Fatigue can be a symptom of the flu or any number of underlying issues. But some studies suggest that excessive, chronic fatigue can be an early indication of heart failure. Medical experts recommend talking to a doctor about the possibility of heart disease if regular tasks that used to be easy, like climbing the stairs, are becoming difficult and exhausting.
It’s normal to see some blood or bruising under your nails if you hurt your finger. However, if there are dark specks under your nails and there’s really no explanation, it could be a cause for concern. According to a dermatological journal published in the U.S. National Library of Medicine, a blue or purple discoloration of the nail, also known as cyanosis, can be caused by congenital heart disease.
Muscle cramping has been shown to be a significant sign of peripheral artery disease, a buildup of plaque in the legs’ arteries. According to the National Heart, Lung and Blood Institute, plaque can harden over time and close up space in the arteries, which limits the flow of oxygen-rich blood to other parts of the body and organs. If there’s frequent cramping in the legs, arms or pelvis, it can mean the heart is unable to pump blood efficiently to those areas because of plaque buildup. It is treatable, so catching the symptoms early is important for your lasting health, as is eating certain heart-healthy foods like fatty fish or fruit.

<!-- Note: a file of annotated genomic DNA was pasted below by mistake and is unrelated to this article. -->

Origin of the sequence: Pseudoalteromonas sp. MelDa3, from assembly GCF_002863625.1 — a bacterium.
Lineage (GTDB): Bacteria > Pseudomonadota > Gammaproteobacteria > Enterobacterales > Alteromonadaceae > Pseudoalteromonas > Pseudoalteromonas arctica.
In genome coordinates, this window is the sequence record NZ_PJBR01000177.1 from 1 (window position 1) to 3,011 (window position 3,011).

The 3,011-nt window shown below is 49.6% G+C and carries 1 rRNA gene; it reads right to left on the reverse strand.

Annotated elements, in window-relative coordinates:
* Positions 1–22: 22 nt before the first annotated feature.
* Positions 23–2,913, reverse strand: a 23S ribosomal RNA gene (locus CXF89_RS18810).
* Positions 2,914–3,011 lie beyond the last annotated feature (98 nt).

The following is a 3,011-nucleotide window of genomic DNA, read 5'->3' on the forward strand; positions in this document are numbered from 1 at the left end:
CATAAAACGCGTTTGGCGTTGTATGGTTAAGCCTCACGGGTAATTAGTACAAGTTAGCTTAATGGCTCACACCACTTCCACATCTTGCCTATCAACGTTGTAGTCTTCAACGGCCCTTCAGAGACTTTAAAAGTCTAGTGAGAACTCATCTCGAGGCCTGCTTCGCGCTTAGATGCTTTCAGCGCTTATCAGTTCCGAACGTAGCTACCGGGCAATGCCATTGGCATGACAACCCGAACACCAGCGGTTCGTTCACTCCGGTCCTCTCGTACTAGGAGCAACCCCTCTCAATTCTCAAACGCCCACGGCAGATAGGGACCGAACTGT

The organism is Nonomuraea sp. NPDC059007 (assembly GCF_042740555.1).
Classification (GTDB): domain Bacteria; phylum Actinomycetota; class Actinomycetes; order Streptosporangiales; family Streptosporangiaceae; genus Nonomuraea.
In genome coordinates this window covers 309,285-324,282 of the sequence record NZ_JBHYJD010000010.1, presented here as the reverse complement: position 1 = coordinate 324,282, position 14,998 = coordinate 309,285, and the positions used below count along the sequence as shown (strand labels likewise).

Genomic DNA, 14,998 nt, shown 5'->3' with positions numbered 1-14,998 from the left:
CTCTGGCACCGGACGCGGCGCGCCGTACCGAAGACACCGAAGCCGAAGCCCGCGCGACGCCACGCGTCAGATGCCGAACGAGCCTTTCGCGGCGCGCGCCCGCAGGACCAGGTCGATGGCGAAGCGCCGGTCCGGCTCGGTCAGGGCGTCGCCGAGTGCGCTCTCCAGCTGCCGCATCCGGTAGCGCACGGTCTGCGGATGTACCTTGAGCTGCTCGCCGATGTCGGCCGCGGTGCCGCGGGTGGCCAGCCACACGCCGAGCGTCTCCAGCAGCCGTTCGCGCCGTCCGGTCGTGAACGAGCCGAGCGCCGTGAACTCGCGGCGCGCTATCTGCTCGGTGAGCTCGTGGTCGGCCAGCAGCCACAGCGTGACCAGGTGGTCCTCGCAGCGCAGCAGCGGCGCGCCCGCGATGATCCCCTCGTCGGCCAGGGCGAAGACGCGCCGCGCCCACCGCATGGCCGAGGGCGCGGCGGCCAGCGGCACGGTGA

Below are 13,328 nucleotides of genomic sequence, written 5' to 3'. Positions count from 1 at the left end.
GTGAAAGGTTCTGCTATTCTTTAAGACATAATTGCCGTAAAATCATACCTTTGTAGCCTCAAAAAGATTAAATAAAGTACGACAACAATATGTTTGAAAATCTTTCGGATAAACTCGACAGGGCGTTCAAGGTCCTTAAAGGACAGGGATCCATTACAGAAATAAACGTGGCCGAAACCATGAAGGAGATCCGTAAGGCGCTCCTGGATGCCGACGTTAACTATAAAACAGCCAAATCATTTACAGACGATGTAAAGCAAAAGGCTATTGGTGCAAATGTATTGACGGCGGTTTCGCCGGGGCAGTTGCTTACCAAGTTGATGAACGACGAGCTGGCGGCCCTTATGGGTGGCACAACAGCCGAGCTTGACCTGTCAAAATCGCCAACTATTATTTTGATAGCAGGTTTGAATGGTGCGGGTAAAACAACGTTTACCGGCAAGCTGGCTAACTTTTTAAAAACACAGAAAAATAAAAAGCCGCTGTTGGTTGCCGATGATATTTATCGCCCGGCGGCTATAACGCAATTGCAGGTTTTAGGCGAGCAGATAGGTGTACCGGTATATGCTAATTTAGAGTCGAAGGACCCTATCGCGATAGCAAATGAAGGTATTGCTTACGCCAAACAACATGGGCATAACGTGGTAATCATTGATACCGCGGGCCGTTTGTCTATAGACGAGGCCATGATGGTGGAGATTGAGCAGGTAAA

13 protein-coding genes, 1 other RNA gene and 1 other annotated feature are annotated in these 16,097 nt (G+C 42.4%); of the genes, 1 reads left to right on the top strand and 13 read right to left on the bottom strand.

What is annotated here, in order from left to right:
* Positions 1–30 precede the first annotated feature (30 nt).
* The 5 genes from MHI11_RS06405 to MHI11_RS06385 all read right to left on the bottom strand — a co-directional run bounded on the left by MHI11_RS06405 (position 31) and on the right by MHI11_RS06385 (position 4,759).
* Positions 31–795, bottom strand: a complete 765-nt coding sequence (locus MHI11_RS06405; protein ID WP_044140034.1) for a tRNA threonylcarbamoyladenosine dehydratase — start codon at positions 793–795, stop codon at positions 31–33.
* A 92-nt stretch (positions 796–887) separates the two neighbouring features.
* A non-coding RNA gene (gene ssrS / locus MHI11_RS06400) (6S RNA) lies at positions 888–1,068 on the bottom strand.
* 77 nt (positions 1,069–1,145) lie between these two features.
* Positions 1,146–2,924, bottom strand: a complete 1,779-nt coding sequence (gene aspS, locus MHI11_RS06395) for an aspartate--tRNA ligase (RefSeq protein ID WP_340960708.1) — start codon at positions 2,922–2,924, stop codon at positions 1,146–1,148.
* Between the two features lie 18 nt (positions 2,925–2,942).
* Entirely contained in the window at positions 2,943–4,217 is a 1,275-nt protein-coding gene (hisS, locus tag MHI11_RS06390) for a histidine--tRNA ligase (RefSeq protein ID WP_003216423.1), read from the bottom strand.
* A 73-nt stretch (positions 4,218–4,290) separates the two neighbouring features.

In a Harvard University survey of more than 500 women who survived a heart attack, 95% of them said they noticed something was off a month or so leading to the attack. One of those early signs was disturbed sleep, experienced by 48% of the women.
In the same Harvard study, nausea and indigestion were among the top 12 symptoms women reported experiencing the month before and during their heart attacks. Out of 500 women, 39% dealt with indigestion and 22% lacked an appetite.
There are a number of health conditions that could cause erectile dysfunction. But according to a study published in the Journal of the American Medical Association, erectile dysfunction is a signal of cardiovascular issues in some men. Studies have predicted that if a man has erectile dysfunction, it’s likely he’ll experience heart disease symptoms within five years. In fact, erectile dysfunction, history of smoking and genetics are equal risk factors for heart disease.